Enrico Cecchetti (June 21, 1850 – November 13, 1928) was an Italian ballet dancer, mime, and founder of the Cecchetti method. The son of two dancers from Civitanova Marche, he was born in the costuming room of the Teatro Tordinona in Rome. After an illustrious career as a dancer in Europe, he went to dance for the Imperial Ballet in St. Petersburg, Russia where he further honed his skills. Cecchetti was praised for his agility and strength in his performances, as well as his technical abilities in dance.
In 1887, Cecchetti performed in St. Petersburg where Ivan Vsevolozhsky, the director of the Mariinsky Theatre saw him perform. He was so impressed with Cecchetti that he immediately hired Cecchetti as a principal dancer for the theatre. This was extremely rare at the time because normally dancers would be asked to join a company on a lower level. By 1888, he was widely accepted as the greatest ballet virtuoso in the world.
With the introduction of the pointe shoe in the early 19th century, ballet was dominated by female performers using pointe technique. In many ways, male technique had been reduced to the role of an actor whose responsibilities as a dancer were relegated to a servant who partnered the ballerina. Cecchetti immediately began transforming the traditionally conservative roles for the male dancer, making drastic changes to the choreography of the male variations featured in the works of the Imperial Ballet's repertory. In 1890, Cecchetti performed in the ground-breaking production of The Sleeping Beauty, where his performance as the Bluebird caused a sensation in the auditorium of the Mariinsky Theatre. The choreography of the Bluebird has challenged male dancers even to the present day.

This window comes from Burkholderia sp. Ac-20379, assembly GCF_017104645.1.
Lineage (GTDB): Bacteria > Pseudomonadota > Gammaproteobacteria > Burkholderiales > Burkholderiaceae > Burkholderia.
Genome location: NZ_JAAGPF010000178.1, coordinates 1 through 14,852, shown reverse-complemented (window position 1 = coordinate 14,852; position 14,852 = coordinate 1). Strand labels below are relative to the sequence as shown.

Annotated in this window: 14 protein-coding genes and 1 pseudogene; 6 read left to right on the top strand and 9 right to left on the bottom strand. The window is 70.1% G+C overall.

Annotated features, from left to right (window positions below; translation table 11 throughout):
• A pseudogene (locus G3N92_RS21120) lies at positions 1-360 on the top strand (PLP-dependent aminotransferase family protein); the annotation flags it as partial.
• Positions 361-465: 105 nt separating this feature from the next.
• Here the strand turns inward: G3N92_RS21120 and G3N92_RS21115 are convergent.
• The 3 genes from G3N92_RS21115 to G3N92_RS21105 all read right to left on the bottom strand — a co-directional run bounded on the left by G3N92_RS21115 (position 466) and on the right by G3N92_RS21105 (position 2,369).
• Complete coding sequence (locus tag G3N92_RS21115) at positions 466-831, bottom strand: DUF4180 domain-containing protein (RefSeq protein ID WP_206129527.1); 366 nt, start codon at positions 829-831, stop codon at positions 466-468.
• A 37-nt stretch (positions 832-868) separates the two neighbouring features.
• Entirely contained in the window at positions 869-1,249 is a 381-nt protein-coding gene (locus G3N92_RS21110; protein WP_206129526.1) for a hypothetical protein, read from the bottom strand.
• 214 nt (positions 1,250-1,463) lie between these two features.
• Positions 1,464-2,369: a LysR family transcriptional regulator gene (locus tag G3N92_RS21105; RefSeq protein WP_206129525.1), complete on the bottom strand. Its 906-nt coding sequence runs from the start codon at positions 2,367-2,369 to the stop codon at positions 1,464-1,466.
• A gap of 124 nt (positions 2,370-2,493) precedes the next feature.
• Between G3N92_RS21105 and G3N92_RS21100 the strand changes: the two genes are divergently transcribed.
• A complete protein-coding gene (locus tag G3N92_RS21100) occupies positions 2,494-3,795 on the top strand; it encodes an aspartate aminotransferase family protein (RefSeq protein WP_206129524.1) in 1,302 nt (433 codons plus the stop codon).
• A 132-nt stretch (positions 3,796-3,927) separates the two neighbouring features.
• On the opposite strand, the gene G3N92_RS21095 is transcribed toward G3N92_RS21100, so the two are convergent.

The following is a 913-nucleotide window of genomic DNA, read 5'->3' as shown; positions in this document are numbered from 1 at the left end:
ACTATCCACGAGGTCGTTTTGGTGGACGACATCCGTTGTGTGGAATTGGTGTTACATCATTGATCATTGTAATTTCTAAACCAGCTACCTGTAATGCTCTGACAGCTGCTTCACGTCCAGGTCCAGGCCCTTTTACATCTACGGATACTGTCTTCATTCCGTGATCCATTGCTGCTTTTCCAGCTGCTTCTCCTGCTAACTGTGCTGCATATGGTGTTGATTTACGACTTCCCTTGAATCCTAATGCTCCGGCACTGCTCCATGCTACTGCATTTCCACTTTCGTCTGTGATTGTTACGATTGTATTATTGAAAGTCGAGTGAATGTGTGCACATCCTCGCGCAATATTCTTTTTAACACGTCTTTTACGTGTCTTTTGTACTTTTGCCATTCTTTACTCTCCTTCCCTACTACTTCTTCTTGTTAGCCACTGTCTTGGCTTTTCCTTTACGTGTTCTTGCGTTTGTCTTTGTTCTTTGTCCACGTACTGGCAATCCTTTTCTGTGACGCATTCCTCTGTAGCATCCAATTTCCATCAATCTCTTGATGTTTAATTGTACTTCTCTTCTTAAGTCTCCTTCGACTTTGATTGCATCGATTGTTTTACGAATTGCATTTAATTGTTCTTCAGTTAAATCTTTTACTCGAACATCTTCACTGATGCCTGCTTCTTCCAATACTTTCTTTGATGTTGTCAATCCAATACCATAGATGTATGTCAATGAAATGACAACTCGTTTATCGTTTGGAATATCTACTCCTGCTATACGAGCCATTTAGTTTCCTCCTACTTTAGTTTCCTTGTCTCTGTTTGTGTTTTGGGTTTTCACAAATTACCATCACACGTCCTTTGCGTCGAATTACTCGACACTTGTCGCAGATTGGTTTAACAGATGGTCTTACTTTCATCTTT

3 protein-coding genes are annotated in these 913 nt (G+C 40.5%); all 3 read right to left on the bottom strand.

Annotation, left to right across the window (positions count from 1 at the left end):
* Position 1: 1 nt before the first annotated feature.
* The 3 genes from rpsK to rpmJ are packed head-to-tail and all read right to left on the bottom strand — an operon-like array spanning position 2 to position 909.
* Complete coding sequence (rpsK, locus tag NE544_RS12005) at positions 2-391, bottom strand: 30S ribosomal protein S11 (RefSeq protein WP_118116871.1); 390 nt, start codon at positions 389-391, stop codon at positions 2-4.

Varvara Nikitina and Enrico Cecchetti costumed for the Bluebird Pas de Deux from Petipa's original production of "The Sleeping Beauty". (St. Petersburg, 1890)
After an esteemed career in Russia, Cecchetti turned to teaching. Cecchetti taught at the Imperial School in St. Petersburg from 1887-1902, and then the Warsaw State School in Poland from 1902-1905. Returning to St. Petersburg in 1905, he established a school there. From 1907-1909, he coached Anna Pavlova exclusively. As well as teaching, Cecchetti performed many roles which were created expressly for him by choreographers of the Ballets Russes.
Enrico Cecchetti teaching Anna Pavlova in Paris.
Cecchetti's presence in Diaghilev's Ballets Russes was very important. He was the link between the past and the present, contributing to the birth of modern classical ballet. He also maintained the technical level of the dancers by enabling them to cope with the physical and dramatic challenges of the company's demanding choreographers. The Ballets Russes toured through Europe, the United States, South America, and Australia.
Having had enough of life on the road, Cecchetti settled in London, England where he opened a dance school in 1918. Considered the technical marvel of the ballet world, it was said that no one could become a finished ballet dancer without passing through Cecchetti's hands.